EVERETT — About 85 part-time hourly positions have been eliminated at Everett Community College because of campus closures and potential cuts to state funding amid the coronavirus pandemic.
The job reductions are expected to save the school about $500,000 in the 2020-21 fiscal year. Workers who lost their jobs include office and fitness center assistants. Full-time employees are still available to staff those departments.
Nearly all classes were moved online after Gov. Jay Inslee’s stay-home order in March. Campus has been pretty much empty and some buildings have been closed. President Daria Willis expects the reduced activity to continue into the upcoming school year, she wrote in a letter sent to staff on Friday.
“As a result of significantly decreased revenue and lack of work, we must reduce our staffing levels,” she wrote.
The cuts were first reported by The Clipper, the college’s student newspaper.
Of the college’s $72 million budget for the 2019-20 fiscal year, roughly 45% came from the state, said Shelby Burke, the school’s interim associate vice president of finance.
It’s not clear yet how much the school will receive from the state for the 2020-21 fiscal year. That number is expected within the next month or so.
All state agencies, including community and technical colleges, have been asked to prepare for 15% budget cuts, spokesperson Katherine Schiffner said.
More than 8,500 students were enrolled at Everett Community College for spring quarter — 12% less when compared to the same time last year, Schiffner said. Although, she noted, some students did take on more credits than usual.
To save money in other ways, the school has also reduced travel and has purchased fewer supplies. For example, printing is down now that most students and employees are connecting from home.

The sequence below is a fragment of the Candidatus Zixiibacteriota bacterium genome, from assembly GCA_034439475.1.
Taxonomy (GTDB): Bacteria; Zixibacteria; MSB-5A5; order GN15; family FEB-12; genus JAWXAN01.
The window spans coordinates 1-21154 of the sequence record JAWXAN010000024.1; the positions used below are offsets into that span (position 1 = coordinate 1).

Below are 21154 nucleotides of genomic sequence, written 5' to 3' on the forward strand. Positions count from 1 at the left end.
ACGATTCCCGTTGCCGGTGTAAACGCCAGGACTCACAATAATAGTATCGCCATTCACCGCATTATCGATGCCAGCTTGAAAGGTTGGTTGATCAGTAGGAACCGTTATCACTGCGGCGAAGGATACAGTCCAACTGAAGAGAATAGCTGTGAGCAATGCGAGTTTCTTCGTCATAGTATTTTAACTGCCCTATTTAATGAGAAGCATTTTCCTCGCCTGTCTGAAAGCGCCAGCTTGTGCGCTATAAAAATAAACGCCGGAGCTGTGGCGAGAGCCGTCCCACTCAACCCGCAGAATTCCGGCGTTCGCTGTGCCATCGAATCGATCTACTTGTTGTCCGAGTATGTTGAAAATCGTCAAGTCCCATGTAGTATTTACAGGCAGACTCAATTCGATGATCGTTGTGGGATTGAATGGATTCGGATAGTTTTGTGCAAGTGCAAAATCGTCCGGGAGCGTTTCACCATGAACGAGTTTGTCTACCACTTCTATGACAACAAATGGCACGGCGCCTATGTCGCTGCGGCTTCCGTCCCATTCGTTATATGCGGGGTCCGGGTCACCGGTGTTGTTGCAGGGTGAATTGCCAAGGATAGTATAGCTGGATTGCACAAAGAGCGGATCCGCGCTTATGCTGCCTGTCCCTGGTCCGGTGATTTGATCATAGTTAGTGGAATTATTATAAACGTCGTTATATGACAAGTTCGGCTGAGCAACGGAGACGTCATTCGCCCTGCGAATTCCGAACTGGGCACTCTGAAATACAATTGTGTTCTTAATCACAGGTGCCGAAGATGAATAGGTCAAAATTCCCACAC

Some vacant positions also will not be filled, said Sue Williamson, interim vice president of human resources.
No decisions have been made about more cuts or if these positions could be brought back.
“Until we actually have our state allocation we don’t know what that’s going to look like,” Williamson said.
It’s difficult to come up with an exact number of part-time hourly jobs on campus, because some are filled by people paid from other funds separate from the operating budget, such as students who work as part of their financial aid, Williamson said.
The job cuts are not technically classified as layoffs, but are a result of no work, she said. People in these sorts of hourly positions are hired with the understanding that there will be work when it’s available, but because of the recent changes on campus that help is no longer needed.
Many workers who were let go have not been on the clock since February because of the school closures, Williamson said.
Those who lost their jobs may be eligible to file for unemployment benefits, Burke added.
The last time the college made these kinds of job reductions would have been a little more than a decade ago during the Great Recession, Williamson said.
College leadership helped make the final decisions and ultimately it was up to Willis, the school’s president.
“We appreciate the work and the support of all of the hourly employees, and it became a very difficult decision to go through this process,” Williamson said. “Our interest is to continue to make sure we provide students support and make sure that our students are successful, but in a severe budget crunch we are making some very difficult decisions.”
This story originally reported layoffs included custodial staff, which is not the case, and that part-time employees who have been laid off are eligible to file for unemployment benefits. This corrected version clarifies that to say the laid-off workers MAY be eligible to file for unemployment benefits.